NHS trusts could have to pay higher pension contributions for some staff groups so they can retire earlier, HSJ has learned.
A review group set up to examine the impact of NHS staff working longer will investigate the idea of NHS trusts paying more to offset the costs of early retirement for selected groups.
The Working Longer Review, which will include representatives from NHS Employers, trade unions and the Department of Health, will meet for the first time next month as part of a year-long investigation.
Under the government’s controversial reforms of the NHS Pension Scheme the retirement age for staff will be linked to the state pension age from 2015. This is set to rise to 66 by 2020, 67 by 2036 and 68 by 2046.
The review group will gather evidence and views on what the impact of an ageing workforce might be and crucially how to mitigate any potential problems.
It will focus on equal pay issues, patient safety and the health and wellbeing of staff who will have to work longer.
Among the objectives set for the group include a plan to “explore the option” of early retirement costs being paid by employers for some staff “identified as suffering a detriment for working longer with particular reference to staff in frontline and demanding roles”.
The review will aim to identify categories of workers for which working longer could produce particular challenges – either for their own health and wellbeing or for patient safety.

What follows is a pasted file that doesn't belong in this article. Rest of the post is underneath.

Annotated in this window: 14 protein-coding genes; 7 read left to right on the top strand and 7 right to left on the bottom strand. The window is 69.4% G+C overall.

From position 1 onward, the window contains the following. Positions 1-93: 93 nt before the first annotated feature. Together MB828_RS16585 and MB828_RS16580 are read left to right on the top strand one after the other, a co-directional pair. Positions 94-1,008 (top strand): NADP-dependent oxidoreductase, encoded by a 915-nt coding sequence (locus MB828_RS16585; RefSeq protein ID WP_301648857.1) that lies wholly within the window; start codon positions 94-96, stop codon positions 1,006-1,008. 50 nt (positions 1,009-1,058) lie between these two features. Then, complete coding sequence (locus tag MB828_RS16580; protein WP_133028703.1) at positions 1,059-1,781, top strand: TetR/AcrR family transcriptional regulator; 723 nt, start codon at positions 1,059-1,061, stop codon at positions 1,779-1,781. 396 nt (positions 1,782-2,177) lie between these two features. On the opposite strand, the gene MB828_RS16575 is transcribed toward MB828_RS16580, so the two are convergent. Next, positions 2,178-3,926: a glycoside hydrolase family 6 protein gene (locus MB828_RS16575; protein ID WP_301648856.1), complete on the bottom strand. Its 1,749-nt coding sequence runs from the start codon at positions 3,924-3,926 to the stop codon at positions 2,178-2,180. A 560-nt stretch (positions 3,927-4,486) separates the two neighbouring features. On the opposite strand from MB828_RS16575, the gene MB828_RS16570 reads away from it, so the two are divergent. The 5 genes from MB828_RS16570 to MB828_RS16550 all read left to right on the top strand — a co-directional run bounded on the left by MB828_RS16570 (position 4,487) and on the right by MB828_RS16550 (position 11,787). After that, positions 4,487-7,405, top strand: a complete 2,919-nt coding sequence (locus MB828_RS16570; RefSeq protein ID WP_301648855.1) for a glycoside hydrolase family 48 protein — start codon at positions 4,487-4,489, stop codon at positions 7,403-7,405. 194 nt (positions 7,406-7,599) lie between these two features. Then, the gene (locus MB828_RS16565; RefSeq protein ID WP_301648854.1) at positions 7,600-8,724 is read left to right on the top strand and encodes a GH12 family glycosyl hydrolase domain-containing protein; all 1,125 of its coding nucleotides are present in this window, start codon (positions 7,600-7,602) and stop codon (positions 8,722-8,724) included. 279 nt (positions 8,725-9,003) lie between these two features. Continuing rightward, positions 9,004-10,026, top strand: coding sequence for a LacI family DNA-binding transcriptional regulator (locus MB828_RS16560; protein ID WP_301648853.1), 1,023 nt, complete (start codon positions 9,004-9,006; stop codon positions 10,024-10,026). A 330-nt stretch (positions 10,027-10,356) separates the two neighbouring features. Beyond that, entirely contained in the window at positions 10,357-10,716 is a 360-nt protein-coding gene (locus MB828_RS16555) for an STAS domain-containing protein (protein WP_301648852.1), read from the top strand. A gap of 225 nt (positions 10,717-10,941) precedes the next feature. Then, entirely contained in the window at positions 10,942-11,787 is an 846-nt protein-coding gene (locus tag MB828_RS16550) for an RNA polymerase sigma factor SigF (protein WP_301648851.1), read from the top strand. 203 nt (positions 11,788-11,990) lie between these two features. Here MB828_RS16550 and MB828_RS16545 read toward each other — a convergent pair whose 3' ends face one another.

It will look at how NHS trusts could change their practices and behaviours to support an older workforce. It could include flexible careers to allow some staff to be moved away from frontline duties as they near retirement age.
Managers in Partnership chief executive Jon Restell warned the NHS was not prepared for some of the ways an ageing workforce would need to be managed.
He said: “The system, if this was really going to work, would need to accommodate an ageing workforce and we will need a lot more flexibility than we currently have.”
A DH spokesman said the review could consider “employer funded contribution rates to offset the cost of early retirement or flexibility for frontline staff to take on alternative roles to allow them to work to their pension age if they want”.